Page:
Chuck Redux sat down recently with Steven Chorney, the artist behind the posters and promotional campaigns
for literally hundreds of your favorite TV and movie-going experiences, to find out what makes this particular artist tick…delving into his creative energies, inspirations and passions. Discover with us the inner-workings of an artist whose creative output spans several decades of memorable movie and TV fare.
Chuck Redux: Tell us about the early years, growing up,
what part painting and drawing played in your childhood.
Steven Chorney: Early years
were spent watching in awe as my father created paintings in oil. Trained as a professional illustrator in
Toronto, Canada , he especially enjoyed exploring the abstract use of color and
shape. It seemed to me right from the start that this was what I would like to
do also. What fun! My earliest recollection of creating a work
of art was in Kindergarten. After
careful review the teacher stated
"it's pretty clear you will never be an artist"! Perhaps that was my motivation to succeed.
Did your parents encourage you in pursuing your artistic expression?
Yes, my parents were both creative and always had ongoing projects
going on in the home. They provided a
healthy environment for creativity.
Was there a point in your young life when you knew that art would be
SC: Without question, from the earliest of my memories, I
wanted to be an artist.
What do you feel you communicate through your paintings and drawings?
SC: In my
estimation, the goal of any creative art is not only to capture and hold the
attention of the viewer, but to infuse a "life of it's own" to the
work. It should at the very least, have
some expression or spark of life if it
is to communicate anything. Without that the message will be lost.
When do you know that a painting or a drawing is successful?
SC: What makes a
painting successful is the same principle that makes anything in life,
including people, successful. Working
together. When all the elements in a
picture seem to come together, the colors, shapes, the direction of the design,
when these all compliment each other there is a harmony achieved. This, along with that elusive "spark of
life" are the best ingredients for a successful work. They insure the
purpose or goal of the work is accomplished whether it be to sell a product or
illustrate a story.
Is it easy for you to let go of a work of art that you’ve been
creating? How do you know when it’s
done? Or is it ever done?
SC: I have read
where artists through the generations have had special feeling for works and
continue to 'improve' the work as long as it is in their possession. Since we
all continue to grow with our experience I suppose we could endlessly retouch
and revise our work. It is done when it
has served it's purpose or when the deadline arrives, whichever comes
first. This is one reason I personally
like to have a firm deadline for completion.
Otherwise we just don't want to let go of it.
Are there any major artistic influences that you would want to
cite? Artists? Genres?
SC: There are so
many influences to any artist's development a list would be exhaustive. But to suggest a few I would point as far
back as my father, then I would say my interests in the field of art were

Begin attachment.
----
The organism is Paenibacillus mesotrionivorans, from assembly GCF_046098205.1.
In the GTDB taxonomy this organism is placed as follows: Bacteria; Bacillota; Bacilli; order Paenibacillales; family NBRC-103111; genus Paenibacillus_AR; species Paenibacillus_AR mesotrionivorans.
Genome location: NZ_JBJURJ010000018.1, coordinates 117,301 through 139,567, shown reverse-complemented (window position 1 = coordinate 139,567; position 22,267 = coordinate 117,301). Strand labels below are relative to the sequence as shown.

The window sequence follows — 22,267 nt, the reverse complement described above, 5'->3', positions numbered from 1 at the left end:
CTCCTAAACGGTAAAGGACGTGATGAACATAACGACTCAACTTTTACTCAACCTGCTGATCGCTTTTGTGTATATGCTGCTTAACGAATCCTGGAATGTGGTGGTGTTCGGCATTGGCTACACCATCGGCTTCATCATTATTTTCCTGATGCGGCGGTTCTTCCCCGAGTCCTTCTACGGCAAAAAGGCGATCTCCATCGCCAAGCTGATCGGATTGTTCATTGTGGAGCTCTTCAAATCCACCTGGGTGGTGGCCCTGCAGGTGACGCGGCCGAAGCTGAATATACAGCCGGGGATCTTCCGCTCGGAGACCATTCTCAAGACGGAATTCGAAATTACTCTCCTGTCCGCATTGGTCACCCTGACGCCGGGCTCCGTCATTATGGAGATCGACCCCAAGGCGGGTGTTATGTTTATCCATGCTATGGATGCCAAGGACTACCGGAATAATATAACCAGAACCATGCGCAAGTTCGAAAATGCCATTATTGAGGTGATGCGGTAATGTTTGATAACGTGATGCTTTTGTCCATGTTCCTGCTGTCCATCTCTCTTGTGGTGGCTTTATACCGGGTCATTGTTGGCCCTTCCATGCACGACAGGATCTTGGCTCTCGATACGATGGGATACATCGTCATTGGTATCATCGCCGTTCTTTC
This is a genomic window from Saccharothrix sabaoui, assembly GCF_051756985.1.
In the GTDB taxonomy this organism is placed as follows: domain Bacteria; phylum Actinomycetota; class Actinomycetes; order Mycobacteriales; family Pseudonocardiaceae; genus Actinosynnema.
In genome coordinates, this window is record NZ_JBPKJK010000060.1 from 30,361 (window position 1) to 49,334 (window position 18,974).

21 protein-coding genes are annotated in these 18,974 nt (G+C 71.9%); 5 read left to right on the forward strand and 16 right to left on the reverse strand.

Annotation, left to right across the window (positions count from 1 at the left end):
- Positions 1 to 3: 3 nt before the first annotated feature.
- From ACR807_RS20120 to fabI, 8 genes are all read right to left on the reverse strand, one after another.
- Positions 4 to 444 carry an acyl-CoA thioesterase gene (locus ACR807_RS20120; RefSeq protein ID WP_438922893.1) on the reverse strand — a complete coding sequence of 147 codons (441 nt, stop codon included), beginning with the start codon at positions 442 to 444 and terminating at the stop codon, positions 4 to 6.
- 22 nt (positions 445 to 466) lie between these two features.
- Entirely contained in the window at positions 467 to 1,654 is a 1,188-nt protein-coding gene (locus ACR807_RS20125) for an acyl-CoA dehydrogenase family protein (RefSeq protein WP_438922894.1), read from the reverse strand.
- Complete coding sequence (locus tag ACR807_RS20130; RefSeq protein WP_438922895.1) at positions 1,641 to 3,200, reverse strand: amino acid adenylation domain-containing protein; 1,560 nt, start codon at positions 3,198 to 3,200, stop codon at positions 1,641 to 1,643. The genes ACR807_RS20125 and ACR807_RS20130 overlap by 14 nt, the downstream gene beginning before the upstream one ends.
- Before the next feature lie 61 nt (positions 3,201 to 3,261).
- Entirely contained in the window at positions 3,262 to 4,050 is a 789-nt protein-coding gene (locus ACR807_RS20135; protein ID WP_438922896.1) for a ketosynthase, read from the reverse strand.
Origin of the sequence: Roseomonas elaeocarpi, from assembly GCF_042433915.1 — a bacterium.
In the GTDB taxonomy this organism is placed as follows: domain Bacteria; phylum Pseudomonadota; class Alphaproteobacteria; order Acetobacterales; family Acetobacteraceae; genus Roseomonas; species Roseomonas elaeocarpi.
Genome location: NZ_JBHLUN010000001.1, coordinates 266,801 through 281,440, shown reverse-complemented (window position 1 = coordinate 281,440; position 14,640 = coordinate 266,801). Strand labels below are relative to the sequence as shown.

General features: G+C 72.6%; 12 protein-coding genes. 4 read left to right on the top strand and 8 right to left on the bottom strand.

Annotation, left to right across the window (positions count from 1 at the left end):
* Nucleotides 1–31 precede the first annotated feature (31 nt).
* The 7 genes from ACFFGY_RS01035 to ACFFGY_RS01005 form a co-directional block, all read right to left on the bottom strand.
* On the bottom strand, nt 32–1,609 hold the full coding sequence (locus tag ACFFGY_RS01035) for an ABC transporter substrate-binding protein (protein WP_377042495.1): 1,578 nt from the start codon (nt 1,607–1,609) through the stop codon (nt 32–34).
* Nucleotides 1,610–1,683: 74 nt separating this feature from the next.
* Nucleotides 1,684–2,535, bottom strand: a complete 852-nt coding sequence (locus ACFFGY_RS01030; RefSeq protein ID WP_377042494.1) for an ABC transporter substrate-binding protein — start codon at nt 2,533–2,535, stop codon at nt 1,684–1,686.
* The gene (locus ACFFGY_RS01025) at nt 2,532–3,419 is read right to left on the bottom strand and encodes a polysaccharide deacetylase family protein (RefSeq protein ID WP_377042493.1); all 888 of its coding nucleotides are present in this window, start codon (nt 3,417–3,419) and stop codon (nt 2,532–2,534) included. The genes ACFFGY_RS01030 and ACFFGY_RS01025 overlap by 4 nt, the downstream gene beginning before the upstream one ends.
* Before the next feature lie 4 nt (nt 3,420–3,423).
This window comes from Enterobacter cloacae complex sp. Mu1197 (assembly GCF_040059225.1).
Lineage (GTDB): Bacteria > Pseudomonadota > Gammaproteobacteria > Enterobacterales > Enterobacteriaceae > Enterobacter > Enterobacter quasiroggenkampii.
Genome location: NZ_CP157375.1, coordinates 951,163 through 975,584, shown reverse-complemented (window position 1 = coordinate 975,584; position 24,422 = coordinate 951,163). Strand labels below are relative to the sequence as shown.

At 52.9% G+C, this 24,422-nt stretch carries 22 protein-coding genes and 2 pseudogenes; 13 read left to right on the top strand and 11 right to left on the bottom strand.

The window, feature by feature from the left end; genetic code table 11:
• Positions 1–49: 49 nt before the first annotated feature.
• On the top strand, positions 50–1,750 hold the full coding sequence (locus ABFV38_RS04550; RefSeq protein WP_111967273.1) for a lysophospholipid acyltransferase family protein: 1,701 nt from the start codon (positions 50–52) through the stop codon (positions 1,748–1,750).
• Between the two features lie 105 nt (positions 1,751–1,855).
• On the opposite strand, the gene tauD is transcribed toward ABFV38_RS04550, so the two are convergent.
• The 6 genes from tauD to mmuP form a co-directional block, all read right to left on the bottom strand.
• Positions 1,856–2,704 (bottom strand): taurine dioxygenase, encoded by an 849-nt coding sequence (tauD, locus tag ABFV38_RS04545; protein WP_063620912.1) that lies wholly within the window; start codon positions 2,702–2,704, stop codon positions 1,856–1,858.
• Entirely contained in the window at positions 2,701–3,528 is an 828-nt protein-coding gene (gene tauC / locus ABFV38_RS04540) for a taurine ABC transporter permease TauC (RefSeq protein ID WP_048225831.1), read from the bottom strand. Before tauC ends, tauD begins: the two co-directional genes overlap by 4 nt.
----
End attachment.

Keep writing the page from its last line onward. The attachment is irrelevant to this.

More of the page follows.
largely unconventional. I was totally absorbed in the art of popular
advertising posters, record album covers, even early animated cartoons from the
likes of Chuck Jones, Tex Avery and Walt Disney. The classic arts seemed so
somber to me at that time, I gravitated toward the lighter, brighter, simpler
arts that seemed like loads of fun!
Eventually my entry to the professional field of art came through the
back door of Animation Art. I feel this
part of my experience was a turning point, invaluable in striving to impart
that "spark of life" to art. And it was indeed "loads of
What has been a highlight of your artistic career?
SC: The fun and
excitement of film related work. First
it was in the Animation Field followed by Television and Motion Picture
advertising. I think the film I was most happy to work on was the Western
styled QUIGLEY DOWN UNDER movie with Tom Selleck. I love horses and Westerns. Getting to work on a film like that was a
highlight for me.
Any special superstitions about working on a painting or a drawing? Do you have any favorite fetishes (toys,
special pencil, can of brushes must face east, etc.) that adorn your
SC: I would prefer
to use the term 'Inspirations'
concerning the many odd items located throughout my work area. Toys,
automobile hood ornament, Western spurs, all these things have creative
features that seems to provide inspiration for any project.
CR: Tell us about your working
methods. Early to rise and work, or work
late at night? Since you work at
home/studio, do you set a schedule for work in the studio?
SC: Being flexible is the operative word, I
like the feeling of setting my own pace.
Generally, though there must be a schedule in order to move to
completion. I divide the projects into 3
sections, 1) research and design then 2) the basic painting, and finally 3) finishing the detail. Working late is a quiet time to
work but not always practical, so flexibility is important.
What’s your favorite color?
Why do you paint/draw? How does
it make you feel when you’re working on a particular image and how do you feel
when you’ve completed it?
SC: I love it! I
find it to be like therapy, to be a satisfying work and I feel a sense accomplishment all at the same
time. After all these years I still find
it to be "loads of fun"!